Simplify or Dumb Down Code

torstaina, tammikuuta 10, 2008

Many years ago I wandered into a friend’s office to ask a few questions. Before I could even say “hi” he told me that the manager wanted him to “dumb down” his code. Turns out a couple of team mates complained that the hid OO framework was too complex to follow. They wanted the framework to be more straightforward. He was very annoyed by this because he felt that developers should rise up to difficult code. To see it as a challenge and an opportunity to grow.
Years later I produced an interesting chunk of code that bullet-proofed a process. I was pulled off to the side by the chief architect and was asked to change the code so that a junior developer work with it. It was a fairly simple compiler for a subset of Java. Writing a compiler is somewhat specialized and there is a lot of foundation code, however, it isn’t in insurmountable tasks when you are only working with a subset.
I pled my case that a junior developer should be able to dig into the code, refer to the JVM specification and write some code without much difficulty. It was a matter of the developer rising up to the challenge of something new rather than running away afraid. This argument made sense to the architect and we moved on.
Sometimes a brilliant design is simply beyond the capacity of the existing development team. For example, it is probably unwise to have a PHP team try to implement a Java flyweight pattern. They may finish and get it all working, but then again it could be just a little too challenging for the first time out. Dumbing down is a good idea when the available team is just too junior to do the work.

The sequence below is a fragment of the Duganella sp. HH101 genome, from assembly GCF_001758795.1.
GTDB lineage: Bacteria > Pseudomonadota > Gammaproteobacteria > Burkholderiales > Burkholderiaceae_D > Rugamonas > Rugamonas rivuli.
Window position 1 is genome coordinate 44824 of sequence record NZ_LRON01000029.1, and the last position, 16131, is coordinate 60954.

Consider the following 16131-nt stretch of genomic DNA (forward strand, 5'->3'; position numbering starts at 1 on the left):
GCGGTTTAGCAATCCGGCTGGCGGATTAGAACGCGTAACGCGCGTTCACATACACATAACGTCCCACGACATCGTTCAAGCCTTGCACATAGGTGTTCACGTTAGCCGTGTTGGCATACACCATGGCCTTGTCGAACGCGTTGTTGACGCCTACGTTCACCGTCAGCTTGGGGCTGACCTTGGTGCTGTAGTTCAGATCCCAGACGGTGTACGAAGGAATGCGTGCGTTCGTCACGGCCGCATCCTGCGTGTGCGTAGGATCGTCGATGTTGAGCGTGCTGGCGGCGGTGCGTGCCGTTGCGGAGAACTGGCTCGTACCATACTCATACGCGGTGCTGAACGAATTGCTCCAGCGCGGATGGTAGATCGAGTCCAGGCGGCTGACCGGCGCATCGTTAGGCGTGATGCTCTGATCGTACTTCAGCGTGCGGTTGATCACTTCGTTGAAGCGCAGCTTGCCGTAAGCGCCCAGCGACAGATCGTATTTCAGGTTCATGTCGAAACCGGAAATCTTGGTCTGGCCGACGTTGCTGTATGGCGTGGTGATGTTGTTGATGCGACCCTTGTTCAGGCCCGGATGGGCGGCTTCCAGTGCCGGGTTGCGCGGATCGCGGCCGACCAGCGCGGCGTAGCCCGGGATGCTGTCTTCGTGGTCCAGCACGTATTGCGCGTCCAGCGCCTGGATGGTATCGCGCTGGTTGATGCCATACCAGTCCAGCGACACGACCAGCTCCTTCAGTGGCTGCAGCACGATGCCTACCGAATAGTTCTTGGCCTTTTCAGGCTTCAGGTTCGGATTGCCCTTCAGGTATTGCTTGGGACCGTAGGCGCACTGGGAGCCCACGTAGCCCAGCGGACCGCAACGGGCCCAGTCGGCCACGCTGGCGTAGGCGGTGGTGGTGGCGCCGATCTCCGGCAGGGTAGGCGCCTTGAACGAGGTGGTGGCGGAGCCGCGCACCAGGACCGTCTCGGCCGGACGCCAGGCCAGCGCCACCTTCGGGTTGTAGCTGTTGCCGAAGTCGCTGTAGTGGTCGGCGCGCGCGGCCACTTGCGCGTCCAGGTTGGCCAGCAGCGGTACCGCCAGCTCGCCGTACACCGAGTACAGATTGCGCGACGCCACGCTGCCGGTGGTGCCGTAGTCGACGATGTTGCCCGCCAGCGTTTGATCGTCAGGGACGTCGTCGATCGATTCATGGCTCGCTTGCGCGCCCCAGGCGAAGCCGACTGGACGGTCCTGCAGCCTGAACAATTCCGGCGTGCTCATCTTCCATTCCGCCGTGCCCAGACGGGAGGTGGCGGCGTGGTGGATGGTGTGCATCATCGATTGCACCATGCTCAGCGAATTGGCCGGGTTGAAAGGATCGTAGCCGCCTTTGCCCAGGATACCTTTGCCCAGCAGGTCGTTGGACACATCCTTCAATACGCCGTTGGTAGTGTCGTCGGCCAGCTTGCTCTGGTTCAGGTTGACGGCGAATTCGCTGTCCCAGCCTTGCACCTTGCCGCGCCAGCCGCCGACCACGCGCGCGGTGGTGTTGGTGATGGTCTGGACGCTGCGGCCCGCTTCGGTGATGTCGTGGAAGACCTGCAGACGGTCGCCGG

Dumbing down is also reasonable if you are not going to be around for very long, like a contractor. There is nothing like trying to figure out a brilliant contractor’s work six months after he has left. It really is difficult and he may be the only person who really understands why he chose the path he did. Keeping it dumb is sometimes better when you aren’t going to be able to share that knowledge later.
Some designs are needlessly complex and can be simplified. Sometimes we engineers get a little focused on the art of software development instead of the craft. Amazing OO designs need to be checked against real world requirements because they may not scale well. Developers working in Hibernate with a complex data model sometimes find themselves losing a lot of processor cycles to converting the model into rows in a table and back again. Note, I’m saying the the model may be too complex, not Hibernate.
Simplification is about reducing a design to make it run well. Dumbing down is about making life easier for the another developer.
I still think about my friend’s issue with dumbing his code down. Its not always easy to tell when the design needs simplification (AKA re-factoring) of if the problem is that the team isn’t bright enough. The one thing I know is that I was junior developer back then and I learned a lot from implementing parts of his design.

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